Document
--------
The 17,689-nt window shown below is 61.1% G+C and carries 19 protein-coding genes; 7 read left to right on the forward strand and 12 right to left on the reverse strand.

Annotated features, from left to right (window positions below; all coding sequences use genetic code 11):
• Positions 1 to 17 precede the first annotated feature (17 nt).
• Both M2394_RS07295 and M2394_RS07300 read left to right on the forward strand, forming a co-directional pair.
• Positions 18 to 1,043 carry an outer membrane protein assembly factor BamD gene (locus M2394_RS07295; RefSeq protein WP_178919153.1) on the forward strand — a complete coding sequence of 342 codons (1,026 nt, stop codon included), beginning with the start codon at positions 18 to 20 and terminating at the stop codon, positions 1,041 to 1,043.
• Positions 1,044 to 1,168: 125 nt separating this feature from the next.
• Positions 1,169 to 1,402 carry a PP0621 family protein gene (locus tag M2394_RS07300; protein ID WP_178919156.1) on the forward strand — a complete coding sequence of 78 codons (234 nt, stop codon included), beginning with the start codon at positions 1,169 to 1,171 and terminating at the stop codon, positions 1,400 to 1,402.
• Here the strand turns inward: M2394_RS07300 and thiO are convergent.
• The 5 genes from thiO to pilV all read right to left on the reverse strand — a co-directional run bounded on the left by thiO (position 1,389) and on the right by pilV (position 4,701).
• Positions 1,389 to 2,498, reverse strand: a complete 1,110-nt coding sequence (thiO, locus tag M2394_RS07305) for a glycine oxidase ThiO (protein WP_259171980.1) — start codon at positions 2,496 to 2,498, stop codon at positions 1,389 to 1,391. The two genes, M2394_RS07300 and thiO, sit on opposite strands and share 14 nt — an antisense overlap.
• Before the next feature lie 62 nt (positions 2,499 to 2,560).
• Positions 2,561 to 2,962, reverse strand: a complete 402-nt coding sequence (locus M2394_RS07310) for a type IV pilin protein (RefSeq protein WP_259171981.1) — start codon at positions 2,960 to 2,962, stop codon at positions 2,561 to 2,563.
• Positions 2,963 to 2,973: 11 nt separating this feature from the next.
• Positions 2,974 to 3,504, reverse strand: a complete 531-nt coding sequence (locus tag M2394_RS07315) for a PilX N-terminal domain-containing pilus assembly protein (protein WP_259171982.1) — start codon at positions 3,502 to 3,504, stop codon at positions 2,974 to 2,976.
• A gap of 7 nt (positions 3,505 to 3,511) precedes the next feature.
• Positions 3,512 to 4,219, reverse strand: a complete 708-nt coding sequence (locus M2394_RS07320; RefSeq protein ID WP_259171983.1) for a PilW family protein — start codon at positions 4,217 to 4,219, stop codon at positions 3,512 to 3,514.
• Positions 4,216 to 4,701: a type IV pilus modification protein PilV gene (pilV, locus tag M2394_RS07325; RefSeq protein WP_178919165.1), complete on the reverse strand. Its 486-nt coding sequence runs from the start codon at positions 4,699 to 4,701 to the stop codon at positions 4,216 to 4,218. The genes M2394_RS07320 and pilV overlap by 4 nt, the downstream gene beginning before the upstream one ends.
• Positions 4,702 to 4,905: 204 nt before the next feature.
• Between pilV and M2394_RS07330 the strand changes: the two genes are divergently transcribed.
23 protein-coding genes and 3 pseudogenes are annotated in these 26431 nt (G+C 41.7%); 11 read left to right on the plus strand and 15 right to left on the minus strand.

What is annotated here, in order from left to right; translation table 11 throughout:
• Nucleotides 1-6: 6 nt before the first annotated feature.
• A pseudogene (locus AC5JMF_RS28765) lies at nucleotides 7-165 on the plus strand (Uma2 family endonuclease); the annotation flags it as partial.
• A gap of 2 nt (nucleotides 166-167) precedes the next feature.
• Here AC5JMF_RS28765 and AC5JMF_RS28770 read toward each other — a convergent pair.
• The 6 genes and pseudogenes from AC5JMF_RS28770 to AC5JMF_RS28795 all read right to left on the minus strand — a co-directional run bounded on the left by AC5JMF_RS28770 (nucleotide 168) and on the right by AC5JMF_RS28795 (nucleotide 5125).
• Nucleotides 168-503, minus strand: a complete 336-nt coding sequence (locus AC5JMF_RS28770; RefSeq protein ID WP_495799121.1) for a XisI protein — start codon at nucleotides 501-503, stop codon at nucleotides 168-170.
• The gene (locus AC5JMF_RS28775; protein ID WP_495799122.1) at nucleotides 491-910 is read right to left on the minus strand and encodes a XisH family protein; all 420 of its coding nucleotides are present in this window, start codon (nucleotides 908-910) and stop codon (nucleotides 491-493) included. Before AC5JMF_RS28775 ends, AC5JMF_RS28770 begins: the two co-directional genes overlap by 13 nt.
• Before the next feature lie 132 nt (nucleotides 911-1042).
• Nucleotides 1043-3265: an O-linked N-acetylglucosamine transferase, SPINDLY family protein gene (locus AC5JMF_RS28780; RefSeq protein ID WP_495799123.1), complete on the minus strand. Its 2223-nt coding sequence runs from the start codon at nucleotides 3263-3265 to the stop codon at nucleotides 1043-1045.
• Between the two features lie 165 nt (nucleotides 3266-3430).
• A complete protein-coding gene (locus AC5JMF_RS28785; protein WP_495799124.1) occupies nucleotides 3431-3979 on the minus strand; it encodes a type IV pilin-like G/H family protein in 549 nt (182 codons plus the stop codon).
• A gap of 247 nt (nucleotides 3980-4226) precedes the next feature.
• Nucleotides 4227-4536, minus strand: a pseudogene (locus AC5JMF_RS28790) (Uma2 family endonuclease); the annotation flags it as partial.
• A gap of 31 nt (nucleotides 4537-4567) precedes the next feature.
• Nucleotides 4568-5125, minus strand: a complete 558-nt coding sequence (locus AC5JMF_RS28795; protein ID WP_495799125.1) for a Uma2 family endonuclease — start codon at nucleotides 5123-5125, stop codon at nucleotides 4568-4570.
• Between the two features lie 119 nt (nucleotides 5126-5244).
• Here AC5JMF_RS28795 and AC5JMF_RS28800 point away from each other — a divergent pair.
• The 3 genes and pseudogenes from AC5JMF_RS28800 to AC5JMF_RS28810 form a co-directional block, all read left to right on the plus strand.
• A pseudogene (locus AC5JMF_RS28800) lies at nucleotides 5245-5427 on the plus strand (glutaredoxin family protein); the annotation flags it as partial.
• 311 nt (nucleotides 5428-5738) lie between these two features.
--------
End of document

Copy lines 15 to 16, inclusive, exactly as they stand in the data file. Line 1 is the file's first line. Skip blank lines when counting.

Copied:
• A gap of 7 nt (positions 3,505 to 3,511) precedes the next feature.
• Positions 3,512 to 4,219, reverse strand: a complete 708-nt coding sequence (locus M2394_RS07320; RefSeq protein ID WP_259171983.1) for a PilW family protein — start codon at positions 4,217 to 4,219, stop codon at positions 3,512 to 3,514.